Table 1 - Click to enlarge in new windowTable 1 10-Point Checklist for EHR Communication Skills

In the formative session, mean history taking time was 11.4 minutes. Of this time, a total of 3.5 minutes was spent typing and talking (45.9 seconds; 7%), typing only (125.1 seconds; 18%), and looking at the computer and not talking (37.3 seconds; 5%), for 30.6% of this session. In the evaluative session, mean history taking time was 12.4 minutes. Of this time, a total of 2.95 minutes was spent typing and talking (31.9 seconds; 4%), typing only (124.7 seconds; 17%), and looking at the computer not talking (20.9 seconds; 3%), for 24% of this session. A slight difference was noted between mean group times (52.5 seconds; P = .3; 95% confidence interval [CI], 52.0-156.9 seconds). The percentage of time spent by individual students changed over the two sessions: typing and talking, -3.1% (P = .3; 95% CI, -9.7% to 3.5%); typing only, +12.8% (P = .038; 95% CI, 0.8%-24.6%); and looking at the computer and not talking, -9.6% (P = .039; 95% CI, -18% to 0.5%). Figure 1 provides a link to a video example of one student's formative and evaluative sessions.

Figure 1 - Click to enlarge in new windowFIGURE 1. Scan here to view a video example of a student in the formative phase (February) and in the evaluative phase (May).


Attention must be paid to EHR-specific communication skills in nurse practitioner education and medical school curricula as these skills are not inherent and require specific instruction and practice.14 In the second semester of their program, the nurse practitioner students performed well on their basic communication with patients, as evidenced by the observer ratings of these skills (Table 1). However, even after students were instructed to do this, the EHR-specific communication skills of educating the patient about the computer, explaining long periods of typing, and positioning the computer correctly were not intuitive for all students.


A change in individual student time spent engaged with the computer (increased time typing only and decreased time looking only) was seen on the evaluative session. When looking specifically at the time the novice spends engaged with the computer rather than directly with the patient, this study found it to be a considerable portion of the history taking (30% in the formative session and 24% in the evaluative session). In a study done by Margalit et al,18 physicians spent 24% to 42% of the total visit staring at the computer, and intense typing was evident in 24% of studied visits. This brings into question the idea that the experienced provider in primary care is the "expert" in EHR communication skills and further supports the idea that "Best Practices" must be developed and taught.


The student must first learn to navigate the program in order to enter information in the appropriate place. A significant decrease in the time spent starring at the computer in the evaluation session confirmed that this is a skill that improves with practice. Being able to tell the patient what the provider is doing when typing ("I'm entering your description of the problem") or just looking at the computer ("I'm looking for your lab results from 1 year ago") is an important educational technique. The EHR has tremendous potential as a patient education tool, and nurse practitioner students need to be oriented on how to take advantage of this potential.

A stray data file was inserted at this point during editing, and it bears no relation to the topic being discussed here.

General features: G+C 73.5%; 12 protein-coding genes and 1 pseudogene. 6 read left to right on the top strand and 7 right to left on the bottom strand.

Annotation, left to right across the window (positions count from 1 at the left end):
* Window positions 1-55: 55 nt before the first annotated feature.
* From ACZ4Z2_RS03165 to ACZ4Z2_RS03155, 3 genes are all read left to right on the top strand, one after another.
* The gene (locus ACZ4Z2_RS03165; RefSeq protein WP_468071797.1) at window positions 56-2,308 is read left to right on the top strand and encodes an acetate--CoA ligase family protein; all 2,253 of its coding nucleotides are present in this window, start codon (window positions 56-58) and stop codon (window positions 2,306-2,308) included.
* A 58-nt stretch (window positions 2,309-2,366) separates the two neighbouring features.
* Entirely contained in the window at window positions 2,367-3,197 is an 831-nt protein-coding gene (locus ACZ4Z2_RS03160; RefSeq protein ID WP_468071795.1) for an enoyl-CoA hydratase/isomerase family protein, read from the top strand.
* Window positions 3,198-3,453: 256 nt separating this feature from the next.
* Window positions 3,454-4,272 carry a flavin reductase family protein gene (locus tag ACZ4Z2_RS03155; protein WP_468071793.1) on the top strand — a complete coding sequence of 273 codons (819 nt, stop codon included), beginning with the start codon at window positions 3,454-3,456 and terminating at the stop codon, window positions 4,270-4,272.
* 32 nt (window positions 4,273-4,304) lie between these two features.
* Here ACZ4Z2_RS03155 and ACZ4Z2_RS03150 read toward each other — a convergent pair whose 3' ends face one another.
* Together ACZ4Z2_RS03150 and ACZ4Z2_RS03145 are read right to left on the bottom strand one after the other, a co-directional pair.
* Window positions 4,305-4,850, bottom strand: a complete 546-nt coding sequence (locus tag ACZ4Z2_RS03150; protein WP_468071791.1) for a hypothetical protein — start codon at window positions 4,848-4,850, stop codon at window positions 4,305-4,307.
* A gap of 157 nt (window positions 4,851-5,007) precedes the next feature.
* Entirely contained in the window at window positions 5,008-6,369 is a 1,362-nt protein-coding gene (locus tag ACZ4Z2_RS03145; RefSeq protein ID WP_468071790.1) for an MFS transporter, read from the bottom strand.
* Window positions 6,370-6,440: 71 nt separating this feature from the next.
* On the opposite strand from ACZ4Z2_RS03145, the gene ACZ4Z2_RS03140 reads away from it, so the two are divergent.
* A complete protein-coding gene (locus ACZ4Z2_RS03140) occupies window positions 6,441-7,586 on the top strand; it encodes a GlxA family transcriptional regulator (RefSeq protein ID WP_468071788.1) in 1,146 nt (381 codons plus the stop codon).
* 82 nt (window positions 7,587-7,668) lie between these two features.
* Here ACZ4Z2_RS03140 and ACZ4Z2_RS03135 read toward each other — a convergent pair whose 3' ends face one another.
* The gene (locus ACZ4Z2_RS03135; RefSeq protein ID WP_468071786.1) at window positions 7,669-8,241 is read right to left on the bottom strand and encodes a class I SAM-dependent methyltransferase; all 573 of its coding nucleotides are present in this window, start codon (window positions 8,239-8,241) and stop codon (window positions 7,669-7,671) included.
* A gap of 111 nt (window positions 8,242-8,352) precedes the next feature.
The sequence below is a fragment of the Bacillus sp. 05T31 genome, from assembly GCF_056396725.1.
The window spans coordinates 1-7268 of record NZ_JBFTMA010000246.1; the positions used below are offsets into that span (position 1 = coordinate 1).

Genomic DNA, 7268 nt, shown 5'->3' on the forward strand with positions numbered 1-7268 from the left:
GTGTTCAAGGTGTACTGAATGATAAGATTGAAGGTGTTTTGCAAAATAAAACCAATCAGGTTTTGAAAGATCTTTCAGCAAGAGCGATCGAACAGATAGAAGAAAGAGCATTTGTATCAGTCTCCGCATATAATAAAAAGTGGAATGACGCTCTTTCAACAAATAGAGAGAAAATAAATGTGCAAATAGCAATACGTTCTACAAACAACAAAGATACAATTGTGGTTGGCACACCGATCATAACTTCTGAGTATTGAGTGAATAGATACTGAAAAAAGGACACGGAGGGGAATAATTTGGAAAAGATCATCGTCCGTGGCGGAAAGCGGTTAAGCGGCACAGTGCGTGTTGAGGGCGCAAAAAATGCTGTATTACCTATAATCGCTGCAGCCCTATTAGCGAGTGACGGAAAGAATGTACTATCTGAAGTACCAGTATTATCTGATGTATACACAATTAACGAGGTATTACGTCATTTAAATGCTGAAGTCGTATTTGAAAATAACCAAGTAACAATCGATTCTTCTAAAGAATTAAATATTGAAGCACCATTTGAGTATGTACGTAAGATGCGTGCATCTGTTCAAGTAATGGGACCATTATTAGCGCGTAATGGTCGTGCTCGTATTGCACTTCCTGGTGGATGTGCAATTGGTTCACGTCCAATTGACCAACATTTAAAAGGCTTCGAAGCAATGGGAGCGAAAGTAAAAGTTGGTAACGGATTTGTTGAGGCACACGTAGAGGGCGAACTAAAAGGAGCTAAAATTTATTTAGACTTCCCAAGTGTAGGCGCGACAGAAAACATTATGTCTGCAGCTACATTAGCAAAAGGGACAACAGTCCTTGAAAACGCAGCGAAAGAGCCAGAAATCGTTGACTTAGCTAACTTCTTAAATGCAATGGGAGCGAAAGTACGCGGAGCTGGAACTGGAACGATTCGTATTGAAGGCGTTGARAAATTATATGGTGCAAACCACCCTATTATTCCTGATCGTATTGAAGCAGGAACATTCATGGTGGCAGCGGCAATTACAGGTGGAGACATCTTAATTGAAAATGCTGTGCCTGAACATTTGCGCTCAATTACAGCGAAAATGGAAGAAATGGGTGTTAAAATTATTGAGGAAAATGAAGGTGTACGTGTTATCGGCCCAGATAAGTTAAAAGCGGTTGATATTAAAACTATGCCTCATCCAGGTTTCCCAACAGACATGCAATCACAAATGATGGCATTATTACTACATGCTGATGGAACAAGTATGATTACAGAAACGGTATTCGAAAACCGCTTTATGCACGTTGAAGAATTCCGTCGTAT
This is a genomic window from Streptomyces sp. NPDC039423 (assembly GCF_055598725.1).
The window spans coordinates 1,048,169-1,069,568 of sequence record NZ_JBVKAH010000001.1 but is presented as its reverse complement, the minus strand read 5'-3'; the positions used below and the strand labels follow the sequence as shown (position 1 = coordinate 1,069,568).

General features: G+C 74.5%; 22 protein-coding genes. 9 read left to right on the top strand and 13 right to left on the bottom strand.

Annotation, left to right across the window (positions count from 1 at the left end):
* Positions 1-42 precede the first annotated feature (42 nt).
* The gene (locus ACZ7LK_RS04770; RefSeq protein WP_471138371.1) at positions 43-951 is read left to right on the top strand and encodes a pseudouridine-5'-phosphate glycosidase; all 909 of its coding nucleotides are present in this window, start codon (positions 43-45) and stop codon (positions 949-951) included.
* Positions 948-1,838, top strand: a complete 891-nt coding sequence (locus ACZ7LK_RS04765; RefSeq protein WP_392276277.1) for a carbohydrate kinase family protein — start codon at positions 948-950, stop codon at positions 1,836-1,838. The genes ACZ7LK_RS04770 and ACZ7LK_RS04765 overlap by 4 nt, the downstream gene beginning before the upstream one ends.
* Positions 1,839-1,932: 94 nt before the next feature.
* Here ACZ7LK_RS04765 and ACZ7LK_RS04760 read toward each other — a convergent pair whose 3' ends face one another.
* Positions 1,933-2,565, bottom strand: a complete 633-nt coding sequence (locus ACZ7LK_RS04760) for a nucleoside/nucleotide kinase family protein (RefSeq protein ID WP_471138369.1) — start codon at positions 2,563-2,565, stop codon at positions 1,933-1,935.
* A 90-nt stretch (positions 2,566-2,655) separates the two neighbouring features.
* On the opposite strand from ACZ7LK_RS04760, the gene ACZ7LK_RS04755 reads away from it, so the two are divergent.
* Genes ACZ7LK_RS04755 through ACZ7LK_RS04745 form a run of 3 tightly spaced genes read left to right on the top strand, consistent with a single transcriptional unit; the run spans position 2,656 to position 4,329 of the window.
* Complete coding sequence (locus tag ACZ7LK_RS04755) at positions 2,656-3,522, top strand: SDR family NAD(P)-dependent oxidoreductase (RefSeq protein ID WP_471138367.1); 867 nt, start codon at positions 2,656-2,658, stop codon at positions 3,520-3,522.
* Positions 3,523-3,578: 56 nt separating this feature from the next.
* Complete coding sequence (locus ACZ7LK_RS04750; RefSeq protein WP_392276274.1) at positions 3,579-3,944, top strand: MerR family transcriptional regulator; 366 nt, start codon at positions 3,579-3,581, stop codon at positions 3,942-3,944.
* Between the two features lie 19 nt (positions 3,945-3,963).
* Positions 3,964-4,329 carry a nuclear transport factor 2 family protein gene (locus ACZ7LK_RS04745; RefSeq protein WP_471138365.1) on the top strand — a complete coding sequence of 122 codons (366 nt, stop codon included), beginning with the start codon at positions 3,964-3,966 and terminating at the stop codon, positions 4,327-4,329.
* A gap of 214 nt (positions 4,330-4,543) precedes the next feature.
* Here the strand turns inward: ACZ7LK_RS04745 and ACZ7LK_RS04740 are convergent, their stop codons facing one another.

The findings of this pilot study are limited by the small convenience sample; therefore, further research examining communication skills while using the EHR for both novice students and experienced providers is recommended. With a larger study, demographic information about the students might be useful to identify any age- or culture-related communication advantages or barriers when the EHR is brought into the exam room. Previous computer experience, keyboard proficiency, and perceptions of computer skill were not collected and might add to a broader understanding how to individualize teaching methods. Having controls for the variations in history taking time with different standardized patient problems might also be helpful. Another limitation of this pilot study was the lack of a comparison group of students who were not given instruction regarding communication during use of the EHR for history taking. Finally, the researchers were not blinded to condition (formative, evaluative), so there is potential bias in measures.



On the basis of the findings of this study and of input from the literature review, nurse practitioners, and medical students and their preceptors, the authors developed the following RESPECTS mnemonic to introduce EHR-specific communication skills into curricula in an efficient, memorable fashion (Figure 2).19,20

Figure 2 - Click to enlarge in new windowFIGURE 2. RESPECTS mnemonic. Reprinted with author permission.

A teaching video was also created for nurse practitioners and medical students explaining the RESPECTS technique and is now available. By recognizing that the computer is now going to be another tool that providers can utilize in the exam room, educators will need to give their students adequate instruction for its use. Rich and Day21 speculated that the computer will be integrated into the exam room environment more creatively in years to come. But for now, students and faculty must focus on the EHR-specific communication skills that will enable establishing the important patient-provider relationship necessary for quality healthcare.22



The authors thank the University of Vermont Graduate Nursing students.